The transient nature of the brightening is the difference image below: this shows the frame of 09:00:33 minus 08:48:11. The bright, wedge-shaped feature (lower arrow) has brightened in the intervening 12 minutes, while the rest of the loops north of that bright wedge have faded (particularly the dark smudge indicated by the upper arrow).

A JavaScript movie of these difference images is linked here

Why the difference?

Clearly there's something different about the images. We must recall that SXT is a broadband instrument, and as such it shows plasma over a wide range of temperatures, from about 2 to 20 million kelvins. This is in contrast to EIT, which is a narrowband instrument: the 195-Angstrom channel is sensitive to 1.5-MK plasma, and not much else. So one (un-refereed) interpretation is that the loops are heated from the northwest end, and each EIT image is merely showing us that plasma which happens to be at 1.5 MK at that time. Thus the propagating brightness enhancement seen in the EIT images tracks the progress of heating from one end of the channel to the other.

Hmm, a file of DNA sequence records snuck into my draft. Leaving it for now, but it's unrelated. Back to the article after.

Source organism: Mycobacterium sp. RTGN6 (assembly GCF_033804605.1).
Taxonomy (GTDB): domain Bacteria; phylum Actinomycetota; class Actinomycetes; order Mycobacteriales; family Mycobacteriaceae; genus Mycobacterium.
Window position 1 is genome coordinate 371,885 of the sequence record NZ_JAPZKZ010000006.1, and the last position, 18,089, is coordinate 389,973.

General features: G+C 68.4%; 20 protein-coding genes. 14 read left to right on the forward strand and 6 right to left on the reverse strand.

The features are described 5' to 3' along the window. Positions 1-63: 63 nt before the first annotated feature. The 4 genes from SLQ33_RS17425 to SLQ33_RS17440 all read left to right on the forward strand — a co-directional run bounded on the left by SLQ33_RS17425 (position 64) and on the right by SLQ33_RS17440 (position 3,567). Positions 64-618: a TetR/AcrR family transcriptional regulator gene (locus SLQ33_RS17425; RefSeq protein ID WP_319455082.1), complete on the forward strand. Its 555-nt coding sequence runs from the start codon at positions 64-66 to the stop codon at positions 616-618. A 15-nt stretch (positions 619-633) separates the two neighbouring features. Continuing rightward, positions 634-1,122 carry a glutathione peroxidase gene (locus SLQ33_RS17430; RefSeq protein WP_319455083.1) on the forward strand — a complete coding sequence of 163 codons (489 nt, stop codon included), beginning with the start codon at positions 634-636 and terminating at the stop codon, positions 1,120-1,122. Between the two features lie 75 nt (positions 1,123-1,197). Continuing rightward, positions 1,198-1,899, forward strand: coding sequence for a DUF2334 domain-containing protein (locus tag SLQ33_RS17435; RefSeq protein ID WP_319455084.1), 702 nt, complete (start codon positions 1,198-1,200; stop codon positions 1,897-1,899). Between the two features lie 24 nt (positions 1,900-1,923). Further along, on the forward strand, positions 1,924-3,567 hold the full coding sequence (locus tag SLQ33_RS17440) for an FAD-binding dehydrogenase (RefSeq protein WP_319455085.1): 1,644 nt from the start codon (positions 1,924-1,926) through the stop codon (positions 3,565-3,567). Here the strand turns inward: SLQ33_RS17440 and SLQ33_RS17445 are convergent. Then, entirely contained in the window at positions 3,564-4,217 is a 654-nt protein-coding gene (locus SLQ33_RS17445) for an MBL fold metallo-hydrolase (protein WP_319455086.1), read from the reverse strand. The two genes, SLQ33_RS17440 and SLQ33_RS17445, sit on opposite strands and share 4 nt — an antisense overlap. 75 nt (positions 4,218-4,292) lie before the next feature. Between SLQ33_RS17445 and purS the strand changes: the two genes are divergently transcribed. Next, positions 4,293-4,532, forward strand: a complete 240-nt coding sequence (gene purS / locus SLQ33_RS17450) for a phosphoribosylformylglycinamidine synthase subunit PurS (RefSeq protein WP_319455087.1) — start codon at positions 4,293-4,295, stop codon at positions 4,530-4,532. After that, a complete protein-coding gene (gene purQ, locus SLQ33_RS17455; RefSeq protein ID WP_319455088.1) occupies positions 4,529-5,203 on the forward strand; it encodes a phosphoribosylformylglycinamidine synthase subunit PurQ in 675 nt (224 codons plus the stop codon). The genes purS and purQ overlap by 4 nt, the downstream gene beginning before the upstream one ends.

What does this have to do with the filament-creation theory mentioned above? Possibly nothing. They're both related to heat sources near the footpoints of long field lines, but the Antiochos & Klimchuk heating source was not described as so episodic as the brightenings we're monitoring here. Nonetheless, the observations would support the general plausibility of the mechanism they envisioned. And perhaps there is a connection to the "chewy nougats" -- hot, X-ray emitting cores which are sometimes observed inside otherwise dark filament cavities. Again, those brightenings are often less episodic than the current observations; but variations in the X-ray brightness of nougats have certainly been measured.

October 13, 2000

David McKenzie <>
Hugh Hudson <>